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In Photos: Mountain Blasted for New Giant Telescope

Cerro Armazones

the Cerro Armazones, telescope

(Image credit: ESO/M. Tarenghi)

An explosion will blast off the top of the top of the 3,000-meter-high (9,842 feet) Cerro Armazones, which will be home to the European Extremely Large Telescope (E-ELT), on June 19, 2014. The Cerro Armazones can be see in the upper left corner of the image.

The domes of the four giant telescopes of the Very Large Telescope on Cerra Paranal, can be seen in the image foreground, while the snow-capped Llullaillaco volcano can be seen in the background. ESO/M. Tarenghi

The E-ELT

the Cerro Armazones, telescope, e-elt

(Image credit: ESO/M. Tarenghi)

The European Extremely Large Telescope (E-ELT), shown here in an artist's impression, will reside atop Cerro Armazones in the Chilean Andes. With a 39-meter mirror the E-ELT will be the largest optical/infrared telescope in the world.

Sunset over the Atacama Desert

the Cerro Armazones, telescope, e-elt

(Image credit: ESO/S. Brunier)

Sunset over the Atacama Desert, as seen from Cerro Armazones, which is located in the Chilean Andes and has been selected as the site to host the Extremely Large Telescope. The crescent moon can be seen on the right side of the panoramic view.

Panorama of Cerro Murphy

the cerro Armazones, telescope, e-elt

(Image credit: ESO/C.Malin)

Panorama of Cerro Murphy, next to Cerro Armazones, future site of the European Extremely Large Telescope.

Dawn at Cerro Armazones

the cerro Armazones, telescope, e-elt

(Image credit: ESO/S. Brunier)

Dawn at Cerro Armazones, site of the future European Extremely Large Telescope.

Sunrise at the E-ELT

the cerro Armazones, telescope, e-elt

(Image credit: ESO/L. Calçada)

Another artist's impression of the European Extremely Large Telescope (E-ELT) on top of Cerro Armazones. The European Southern Observatory describes the telescope as being the biggest eye in the sky.

Nighttime at Cerro Armazones

the cerro Armazones, telescope, e-elt

(Image credit: ESO/S. Brunier)

The Cerro Armazones, site of the European Extremely Large Telescope, in the Chilean Andes can be seen in this nighttime panorama. The site is near the Paranal Observatory where the Very Large Telescope, an array of four telescopes, sits.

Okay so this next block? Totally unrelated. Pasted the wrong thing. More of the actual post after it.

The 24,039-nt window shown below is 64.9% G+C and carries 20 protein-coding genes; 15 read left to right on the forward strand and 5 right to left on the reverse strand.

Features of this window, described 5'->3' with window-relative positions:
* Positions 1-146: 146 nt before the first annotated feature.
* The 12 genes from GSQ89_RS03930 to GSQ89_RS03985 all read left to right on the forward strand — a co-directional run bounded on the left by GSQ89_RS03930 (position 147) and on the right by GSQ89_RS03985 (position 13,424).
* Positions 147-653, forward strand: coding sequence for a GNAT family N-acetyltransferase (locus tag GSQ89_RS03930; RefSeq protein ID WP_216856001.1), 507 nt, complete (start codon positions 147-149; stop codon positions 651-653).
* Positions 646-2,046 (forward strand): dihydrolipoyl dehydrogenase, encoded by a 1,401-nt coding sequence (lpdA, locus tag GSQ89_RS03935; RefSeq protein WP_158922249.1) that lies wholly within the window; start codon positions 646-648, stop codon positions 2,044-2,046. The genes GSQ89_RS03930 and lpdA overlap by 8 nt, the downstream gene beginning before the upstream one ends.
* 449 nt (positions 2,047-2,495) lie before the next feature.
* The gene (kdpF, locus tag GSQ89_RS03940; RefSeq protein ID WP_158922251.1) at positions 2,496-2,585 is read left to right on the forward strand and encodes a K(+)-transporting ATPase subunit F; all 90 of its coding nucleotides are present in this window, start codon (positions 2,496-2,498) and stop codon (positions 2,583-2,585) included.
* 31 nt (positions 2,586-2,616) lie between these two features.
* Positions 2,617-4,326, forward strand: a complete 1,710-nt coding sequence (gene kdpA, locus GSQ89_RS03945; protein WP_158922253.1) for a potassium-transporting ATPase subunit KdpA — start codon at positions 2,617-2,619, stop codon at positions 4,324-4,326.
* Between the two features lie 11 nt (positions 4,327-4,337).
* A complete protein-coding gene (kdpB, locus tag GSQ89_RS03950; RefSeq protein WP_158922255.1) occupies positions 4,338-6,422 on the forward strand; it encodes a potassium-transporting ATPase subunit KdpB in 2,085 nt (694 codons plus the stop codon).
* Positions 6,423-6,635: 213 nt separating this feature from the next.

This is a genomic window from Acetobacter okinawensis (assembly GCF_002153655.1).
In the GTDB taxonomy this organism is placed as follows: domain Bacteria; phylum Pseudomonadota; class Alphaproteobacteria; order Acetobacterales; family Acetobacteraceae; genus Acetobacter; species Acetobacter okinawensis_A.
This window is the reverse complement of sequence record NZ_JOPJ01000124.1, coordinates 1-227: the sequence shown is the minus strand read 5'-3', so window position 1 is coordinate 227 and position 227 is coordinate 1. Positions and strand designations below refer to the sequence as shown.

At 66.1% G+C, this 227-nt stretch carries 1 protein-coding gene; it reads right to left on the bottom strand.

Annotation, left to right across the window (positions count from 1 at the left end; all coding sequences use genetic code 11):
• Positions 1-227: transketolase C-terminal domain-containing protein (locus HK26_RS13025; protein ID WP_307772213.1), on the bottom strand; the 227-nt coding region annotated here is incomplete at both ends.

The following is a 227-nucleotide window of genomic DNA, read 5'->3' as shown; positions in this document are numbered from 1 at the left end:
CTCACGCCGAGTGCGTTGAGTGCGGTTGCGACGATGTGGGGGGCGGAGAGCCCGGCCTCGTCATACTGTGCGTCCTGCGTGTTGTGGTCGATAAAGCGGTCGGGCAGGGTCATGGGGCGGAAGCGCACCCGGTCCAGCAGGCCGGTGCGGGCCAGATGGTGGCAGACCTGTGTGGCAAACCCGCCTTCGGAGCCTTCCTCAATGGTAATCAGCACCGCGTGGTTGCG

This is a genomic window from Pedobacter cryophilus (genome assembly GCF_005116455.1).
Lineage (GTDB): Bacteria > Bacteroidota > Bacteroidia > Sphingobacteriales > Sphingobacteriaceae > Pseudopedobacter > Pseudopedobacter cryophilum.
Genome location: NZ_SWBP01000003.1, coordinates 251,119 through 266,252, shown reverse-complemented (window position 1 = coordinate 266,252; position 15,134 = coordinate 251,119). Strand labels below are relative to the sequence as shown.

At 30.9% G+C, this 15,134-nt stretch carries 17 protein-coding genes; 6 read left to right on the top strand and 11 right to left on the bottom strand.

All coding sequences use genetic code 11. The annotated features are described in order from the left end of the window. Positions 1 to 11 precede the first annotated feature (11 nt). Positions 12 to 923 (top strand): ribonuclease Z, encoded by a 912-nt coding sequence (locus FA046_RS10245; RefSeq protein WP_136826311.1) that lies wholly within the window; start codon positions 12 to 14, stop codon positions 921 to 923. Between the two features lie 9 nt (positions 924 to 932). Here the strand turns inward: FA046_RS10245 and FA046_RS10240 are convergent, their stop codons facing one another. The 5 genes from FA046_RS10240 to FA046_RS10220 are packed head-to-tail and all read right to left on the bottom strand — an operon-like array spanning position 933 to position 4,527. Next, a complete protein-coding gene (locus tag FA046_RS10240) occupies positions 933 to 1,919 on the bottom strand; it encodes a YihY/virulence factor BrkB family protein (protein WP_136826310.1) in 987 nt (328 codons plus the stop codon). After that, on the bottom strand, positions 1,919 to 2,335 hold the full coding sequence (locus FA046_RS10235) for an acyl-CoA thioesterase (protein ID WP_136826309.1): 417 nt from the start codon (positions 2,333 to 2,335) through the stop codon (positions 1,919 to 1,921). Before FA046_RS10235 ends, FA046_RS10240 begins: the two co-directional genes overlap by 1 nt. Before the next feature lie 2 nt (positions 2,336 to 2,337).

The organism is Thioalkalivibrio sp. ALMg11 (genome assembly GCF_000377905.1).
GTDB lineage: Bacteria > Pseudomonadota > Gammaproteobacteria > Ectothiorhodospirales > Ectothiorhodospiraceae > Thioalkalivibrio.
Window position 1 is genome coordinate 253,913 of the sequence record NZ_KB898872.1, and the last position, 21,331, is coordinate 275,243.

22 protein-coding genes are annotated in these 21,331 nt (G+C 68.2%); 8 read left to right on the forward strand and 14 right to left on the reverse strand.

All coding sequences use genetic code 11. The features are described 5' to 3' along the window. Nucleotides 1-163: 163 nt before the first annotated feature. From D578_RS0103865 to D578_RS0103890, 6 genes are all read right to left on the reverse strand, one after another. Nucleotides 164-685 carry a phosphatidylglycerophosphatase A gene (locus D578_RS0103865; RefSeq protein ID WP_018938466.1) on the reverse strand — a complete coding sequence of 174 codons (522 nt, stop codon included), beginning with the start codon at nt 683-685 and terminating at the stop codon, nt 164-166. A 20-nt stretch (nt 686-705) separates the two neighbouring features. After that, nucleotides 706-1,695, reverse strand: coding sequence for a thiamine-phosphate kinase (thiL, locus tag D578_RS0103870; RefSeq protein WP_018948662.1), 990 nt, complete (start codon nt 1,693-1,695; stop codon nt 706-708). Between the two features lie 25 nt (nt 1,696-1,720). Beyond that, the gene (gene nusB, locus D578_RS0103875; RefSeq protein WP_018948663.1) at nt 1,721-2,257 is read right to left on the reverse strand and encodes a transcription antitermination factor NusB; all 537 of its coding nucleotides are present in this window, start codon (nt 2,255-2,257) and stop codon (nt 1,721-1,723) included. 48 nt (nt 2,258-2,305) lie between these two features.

Barren and alien landscape

the cerro Armazones, telescope, e-elt

(Image credit: ESO/S. Brunier)

The site of the ESO's European Extremely Large Telescope, atop Chile's Cerro Armazones, looks like an alien landscape in this panorama, a harsh and dry environment during the day. In fact, the site lies within the Atacama Desert, one of the driest places on earth. These harsh conditions, along with the remoteness of the site, make the area perfect for telescopes, according to the European Southern Observatory.

A shadow at sunrise

the cerro Armazones, telescope, e-elt

(Image credit: ESO/G. Lombardi)

This image, snapped on July 13, 2011, by Gianluca Lombardi, ESO photo ambassador, shows the sun rising above Chile's Atacama Desert. The photo was taken looking west from Cerro Armazones. Because the sun rose behind Gianluca in just the right spot, it cast a dark shadow of the 3,000-meter-high mountain above the vast desert landscape. Cerro Paranal, home to the Very Large Telescope, can be seen on the right of the image.

Ripples across the Chilean Sky

the cerro Armazones, telescope, e-elt

(Image credit: ESO/S. Brunier)

In this multiple-exposure image, the movement of individual stars becomes bright stripes, revealing the amazing night sky above Cerro Armazones, the site of the European Extremely Large Telescope. According to the ESO, the atmosphere there is extremely clear, with no light pollution due to the mountain's remote location. This image was released on May 27, 2013.

On the road to Armazones

Panoramic view of the old dirt road to Cerro Armazones

(Image credit: eso/S. Brunier)

This panoramic view shows the old dirt road leading to Cerro Armazones, the site chosen for ESO's European Extremely Large Telescope (E-ELT).